Throughout June we have been thinking about what we can all do to ensure that we and our families can breathe clean air. Growing your own fruit and vegetables is another way that can contribute to a cleaner atmosphere for us all. Have you ever wondered how far your food travels to arrive on your plate? The UK imports around 47% of all vegetables and a massive 84% of all the fruit that is eaten here. Everything that is imported has either to travel by ship or be flown into the UK and every food mile travelled increases the risk of air pollution as most ships and planes run on fossil fuels. When fossil fuels are burned, the carbon they are made of is released into the air adding to the greenhouse effect. The greenhouse gases including carbon dioxide accumulate in the atmosphere and prevent the sun’s heat from radiating away from the Earth, so the temperature goes up.
Our climate isn’t suitable to grow every type of vegetable or fruit that we enjoy, so these have to be imported, but many things get imported that can just as well be grown here. Did you know that pack of tomatoes that say “Morocco” on the label will have travelled around 1,254 miles to get here and courgettes and peppers that have been grown in Spain will travel at least 787 miles before they arrive in the UK. Those strawberries we enjoy eating out of season will have been grown in a hotter climate than our own, quite possibly in Israel so they travel over 2200 miles to arrive on our plate in winter. Seasonally available local fruit and vegetables are more likely to have either grown in a field or in a greenhouse warmed by the sun, reducing the reliance on fossil fuels needed to grow or transport the food.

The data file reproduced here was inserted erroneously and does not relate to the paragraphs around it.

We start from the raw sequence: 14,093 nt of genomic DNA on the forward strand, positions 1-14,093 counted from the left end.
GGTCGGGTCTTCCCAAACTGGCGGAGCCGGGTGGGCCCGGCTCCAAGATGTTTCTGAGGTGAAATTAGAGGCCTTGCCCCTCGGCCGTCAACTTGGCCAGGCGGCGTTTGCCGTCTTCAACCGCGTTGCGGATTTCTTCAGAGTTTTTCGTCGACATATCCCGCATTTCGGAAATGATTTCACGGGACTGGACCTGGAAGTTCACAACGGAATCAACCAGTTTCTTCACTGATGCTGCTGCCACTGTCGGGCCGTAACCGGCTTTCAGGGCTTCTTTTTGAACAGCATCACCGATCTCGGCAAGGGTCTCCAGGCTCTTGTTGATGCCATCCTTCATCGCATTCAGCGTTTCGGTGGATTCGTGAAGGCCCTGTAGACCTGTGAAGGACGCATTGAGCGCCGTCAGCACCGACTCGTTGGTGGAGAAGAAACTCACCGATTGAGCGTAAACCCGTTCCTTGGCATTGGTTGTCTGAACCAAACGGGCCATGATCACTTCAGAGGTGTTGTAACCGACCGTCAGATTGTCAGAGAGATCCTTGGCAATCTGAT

Those of us who are lucky enough to have a garden or an allotment can save many air polluting miles by growing our own vegetables, but you don’t need a big space to grow enough just for your own use. You can grow a few carrots or potatoes in a bucket and if you stagger when they are planted the produce will last several weeks. You can even grow things on a sunny windowsill or balcony.
Not only is growing your own food good for the environment it is also good for you. You will know exactly what has gone into growing your veg and whether you have used chemicals or not. Food in its rawest, freshest form is the tastiest way to enjoy it and is also the most nutritional. Food that has had to travel a long way to reach your plate may have spent a long time in transit and then sat on a shelf for a while, losing nutritional value. Gardening is good for your body and your mind too. Getting out in the garden gives you fresh air and keeps you active. Involvement in gardening helps to improve your cardiac health and immune system. Even if you are a bucket or windowsill gardener cultivating your plants improves fine motor skills, decreases stress, and keeps your mind active too.
If growing is really not for you, why not look out for locally grown food or labels that show that the produced has travelled the shortest distances? The less distance your food has to travel the better it is for all of us.